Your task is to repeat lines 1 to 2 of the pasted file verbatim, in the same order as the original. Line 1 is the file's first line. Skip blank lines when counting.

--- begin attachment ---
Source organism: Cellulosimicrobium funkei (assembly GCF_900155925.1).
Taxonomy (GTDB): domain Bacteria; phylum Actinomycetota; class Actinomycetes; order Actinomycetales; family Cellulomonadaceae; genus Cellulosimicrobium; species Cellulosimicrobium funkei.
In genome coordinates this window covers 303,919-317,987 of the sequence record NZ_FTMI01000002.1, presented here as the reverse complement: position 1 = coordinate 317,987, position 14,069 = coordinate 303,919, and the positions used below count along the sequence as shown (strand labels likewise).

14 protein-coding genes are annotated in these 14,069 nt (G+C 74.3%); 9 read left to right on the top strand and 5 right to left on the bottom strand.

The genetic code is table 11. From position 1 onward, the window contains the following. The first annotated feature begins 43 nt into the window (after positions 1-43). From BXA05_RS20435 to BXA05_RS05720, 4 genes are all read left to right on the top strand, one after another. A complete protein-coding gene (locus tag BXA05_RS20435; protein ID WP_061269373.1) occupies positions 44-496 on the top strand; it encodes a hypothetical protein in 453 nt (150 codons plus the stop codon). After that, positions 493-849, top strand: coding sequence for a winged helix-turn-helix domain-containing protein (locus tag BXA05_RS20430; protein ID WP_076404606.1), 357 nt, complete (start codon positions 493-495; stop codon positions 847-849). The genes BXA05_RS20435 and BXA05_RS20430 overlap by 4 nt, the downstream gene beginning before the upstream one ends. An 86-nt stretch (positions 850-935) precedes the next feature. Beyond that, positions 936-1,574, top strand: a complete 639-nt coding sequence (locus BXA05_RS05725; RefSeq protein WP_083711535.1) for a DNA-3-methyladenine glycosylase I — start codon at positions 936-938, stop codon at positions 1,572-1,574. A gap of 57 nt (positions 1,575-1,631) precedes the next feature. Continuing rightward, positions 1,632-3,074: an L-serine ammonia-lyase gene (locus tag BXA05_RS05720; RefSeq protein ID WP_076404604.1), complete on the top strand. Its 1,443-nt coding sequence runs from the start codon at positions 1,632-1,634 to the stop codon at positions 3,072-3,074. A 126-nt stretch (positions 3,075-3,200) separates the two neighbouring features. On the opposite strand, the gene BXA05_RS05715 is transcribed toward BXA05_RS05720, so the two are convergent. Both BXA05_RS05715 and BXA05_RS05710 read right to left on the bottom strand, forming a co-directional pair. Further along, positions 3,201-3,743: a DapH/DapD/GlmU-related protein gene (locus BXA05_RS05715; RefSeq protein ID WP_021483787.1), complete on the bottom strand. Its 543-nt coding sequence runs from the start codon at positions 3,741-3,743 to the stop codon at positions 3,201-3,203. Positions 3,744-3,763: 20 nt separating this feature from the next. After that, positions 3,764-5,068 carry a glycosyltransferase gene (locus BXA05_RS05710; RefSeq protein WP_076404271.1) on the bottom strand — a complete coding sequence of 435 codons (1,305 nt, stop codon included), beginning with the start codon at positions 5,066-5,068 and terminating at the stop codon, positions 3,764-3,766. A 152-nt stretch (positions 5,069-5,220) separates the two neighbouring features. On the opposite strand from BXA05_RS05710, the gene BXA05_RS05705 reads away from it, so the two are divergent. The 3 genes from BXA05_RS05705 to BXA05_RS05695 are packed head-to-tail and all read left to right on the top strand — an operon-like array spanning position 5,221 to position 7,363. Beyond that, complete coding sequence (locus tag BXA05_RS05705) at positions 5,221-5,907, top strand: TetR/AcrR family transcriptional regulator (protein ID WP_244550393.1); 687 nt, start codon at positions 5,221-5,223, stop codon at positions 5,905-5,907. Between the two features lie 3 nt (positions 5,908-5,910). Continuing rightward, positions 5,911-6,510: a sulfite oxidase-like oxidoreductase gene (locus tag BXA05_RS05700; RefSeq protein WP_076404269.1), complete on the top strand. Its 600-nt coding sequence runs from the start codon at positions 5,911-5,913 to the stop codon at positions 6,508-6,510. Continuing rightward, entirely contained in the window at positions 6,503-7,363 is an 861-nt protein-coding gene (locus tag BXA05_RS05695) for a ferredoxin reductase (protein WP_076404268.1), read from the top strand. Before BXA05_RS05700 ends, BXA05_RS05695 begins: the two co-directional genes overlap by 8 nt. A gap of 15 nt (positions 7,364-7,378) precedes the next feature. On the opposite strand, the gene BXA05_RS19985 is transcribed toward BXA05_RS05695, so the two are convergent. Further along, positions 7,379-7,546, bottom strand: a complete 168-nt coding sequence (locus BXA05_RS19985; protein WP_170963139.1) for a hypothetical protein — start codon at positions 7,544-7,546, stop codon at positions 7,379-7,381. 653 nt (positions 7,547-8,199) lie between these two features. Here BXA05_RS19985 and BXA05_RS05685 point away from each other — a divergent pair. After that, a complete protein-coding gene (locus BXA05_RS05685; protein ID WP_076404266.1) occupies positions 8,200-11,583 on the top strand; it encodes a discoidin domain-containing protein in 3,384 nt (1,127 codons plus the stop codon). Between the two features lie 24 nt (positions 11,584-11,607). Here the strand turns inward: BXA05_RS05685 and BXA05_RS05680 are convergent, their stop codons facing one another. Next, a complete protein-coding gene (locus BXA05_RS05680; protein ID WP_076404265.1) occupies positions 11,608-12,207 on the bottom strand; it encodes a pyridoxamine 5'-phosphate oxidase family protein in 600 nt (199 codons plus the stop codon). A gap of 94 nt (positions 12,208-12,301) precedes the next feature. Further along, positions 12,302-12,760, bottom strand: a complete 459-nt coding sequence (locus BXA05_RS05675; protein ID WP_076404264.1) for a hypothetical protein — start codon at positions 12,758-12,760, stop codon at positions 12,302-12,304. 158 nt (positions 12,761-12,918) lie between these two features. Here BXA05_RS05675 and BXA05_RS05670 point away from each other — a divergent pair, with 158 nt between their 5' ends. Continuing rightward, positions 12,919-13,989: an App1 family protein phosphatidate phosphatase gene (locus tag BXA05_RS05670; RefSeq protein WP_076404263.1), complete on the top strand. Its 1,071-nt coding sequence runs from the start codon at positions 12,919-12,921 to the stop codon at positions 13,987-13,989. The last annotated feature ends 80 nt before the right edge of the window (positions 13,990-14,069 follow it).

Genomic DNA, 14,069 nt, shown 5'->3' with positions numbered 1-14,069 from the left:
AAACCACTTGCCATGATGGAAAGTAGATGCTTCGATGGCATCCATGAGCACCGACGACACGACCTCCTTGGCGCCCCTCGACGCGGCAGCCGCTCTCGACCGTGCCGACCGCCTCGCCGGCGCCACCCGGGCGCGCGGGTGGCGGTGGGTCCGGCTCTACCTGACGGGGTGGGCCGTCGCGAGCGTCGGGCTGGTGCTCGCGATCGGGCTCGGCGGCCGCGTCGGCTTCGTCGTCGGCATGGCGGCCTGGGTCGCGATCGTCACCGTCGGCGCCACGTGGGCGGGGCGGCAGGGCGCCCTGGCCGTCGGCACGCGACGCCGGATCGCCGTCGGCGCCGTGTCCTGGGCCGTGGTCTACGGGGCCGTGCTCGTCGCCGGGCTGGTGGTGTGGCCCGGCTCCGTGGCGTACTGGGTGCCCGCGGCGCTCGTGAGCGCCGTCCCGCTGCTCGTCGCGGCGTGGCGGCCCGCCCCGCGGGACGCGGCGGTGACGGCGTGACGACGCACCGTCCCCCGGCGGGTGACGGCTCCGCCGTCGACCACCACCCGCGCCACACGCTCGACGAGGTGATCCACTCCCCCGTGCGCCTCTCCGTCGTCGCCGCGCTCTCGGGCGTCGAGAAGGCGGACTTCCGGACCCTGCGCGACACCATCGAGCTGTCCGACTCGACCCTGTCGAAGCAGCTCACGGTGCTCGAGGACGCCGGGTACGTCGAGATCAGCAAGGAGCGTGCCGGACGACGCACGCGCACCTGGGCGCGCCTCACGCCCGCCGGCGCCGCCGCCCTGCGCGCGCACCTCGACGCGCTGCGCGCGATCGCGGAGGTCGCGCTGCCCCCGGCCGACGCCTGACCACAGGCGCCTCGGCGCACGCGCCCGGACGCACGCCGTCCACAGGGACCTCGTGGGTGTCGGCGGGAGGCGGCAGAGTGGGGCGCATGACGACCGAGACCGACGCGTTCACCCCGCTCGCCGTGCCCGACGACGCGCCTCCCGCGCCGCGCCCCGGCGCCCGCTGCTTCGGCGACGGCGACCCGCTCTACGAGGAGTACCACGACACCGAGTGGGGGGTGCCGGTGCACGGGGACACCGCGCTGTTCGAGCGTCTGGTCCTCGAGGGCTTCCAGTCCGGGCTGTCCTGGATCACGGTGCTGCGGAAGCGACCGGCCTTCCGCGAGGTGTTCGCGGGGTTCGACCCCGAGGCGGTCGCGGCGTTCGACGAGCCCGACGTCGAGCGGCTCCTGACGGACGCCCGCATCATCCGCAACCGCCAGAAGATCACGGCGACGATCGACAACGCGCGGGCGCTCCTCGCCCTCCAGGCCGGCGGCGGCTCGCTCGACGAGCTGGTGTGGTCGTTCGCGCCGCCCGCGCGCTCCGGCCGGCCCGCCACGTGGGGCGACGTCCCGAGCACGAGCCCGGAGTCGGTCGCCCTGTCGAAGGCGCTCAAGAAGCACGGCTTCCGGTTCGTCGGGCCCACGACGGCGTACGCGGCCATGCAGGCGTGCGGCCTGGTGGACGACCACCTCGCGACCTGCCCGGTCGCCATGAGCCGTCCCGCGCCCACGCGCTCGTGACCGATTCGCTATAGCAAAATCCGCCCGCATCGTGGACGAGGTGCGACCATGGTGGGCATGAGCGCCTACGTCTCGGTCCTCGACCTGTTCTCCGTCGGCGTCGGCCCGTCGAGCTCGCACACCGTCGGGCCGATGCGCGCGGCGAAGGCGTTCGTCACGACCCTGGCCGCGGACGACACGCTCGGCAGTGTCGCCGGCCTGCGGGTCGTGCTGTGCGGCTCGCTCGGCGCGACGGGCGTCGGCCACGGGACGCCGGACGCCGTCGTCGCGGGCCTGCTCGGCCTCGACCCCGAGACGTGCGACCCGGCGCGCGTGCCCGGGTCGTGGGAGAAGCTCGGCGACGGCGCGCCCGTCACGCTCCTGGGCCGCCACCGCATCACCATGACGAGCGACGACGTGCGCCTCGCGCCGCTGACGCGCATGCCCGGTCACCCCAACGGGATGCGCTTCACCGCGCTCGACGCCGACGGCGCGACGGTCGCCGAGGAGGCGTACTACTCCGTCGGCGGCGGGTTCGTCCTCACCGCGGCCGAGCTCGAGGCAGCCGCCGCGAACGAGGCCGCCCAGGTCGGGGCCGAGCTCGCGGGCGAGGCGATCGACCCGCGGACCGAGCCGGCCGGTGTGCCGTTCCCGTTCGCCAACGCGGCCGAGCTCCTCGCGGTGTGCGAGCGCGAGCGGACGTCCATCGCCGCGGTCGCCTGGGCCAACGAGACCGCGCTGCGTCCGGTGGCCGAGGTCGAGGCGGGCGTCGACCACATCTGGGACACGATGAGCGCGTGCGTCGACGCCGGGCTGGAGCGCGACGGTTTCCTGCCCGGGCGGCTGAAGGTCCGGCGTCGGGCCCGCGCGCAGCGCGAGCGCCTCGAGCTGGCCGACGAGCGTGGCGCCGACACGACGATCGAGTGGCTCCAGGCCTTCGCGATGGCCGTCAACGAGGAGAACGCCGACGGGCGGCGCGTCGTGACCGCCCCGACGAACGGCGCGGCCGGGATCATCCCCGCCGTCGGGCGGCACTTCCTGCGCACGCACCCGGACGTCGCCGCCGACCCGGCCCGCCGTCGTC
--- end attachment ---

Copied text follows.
Source organism: Cellulosimicrobium funkei (assembly GCF_900155925.1).
Taxonomy (GTDB): domain Bacteria; phylum Actinomycetota; class Actinomycetes; order Actinomycetales; family Cellulomonadaceae; genus Cellulosimicrobium; species Cellulosimicrobium funkei.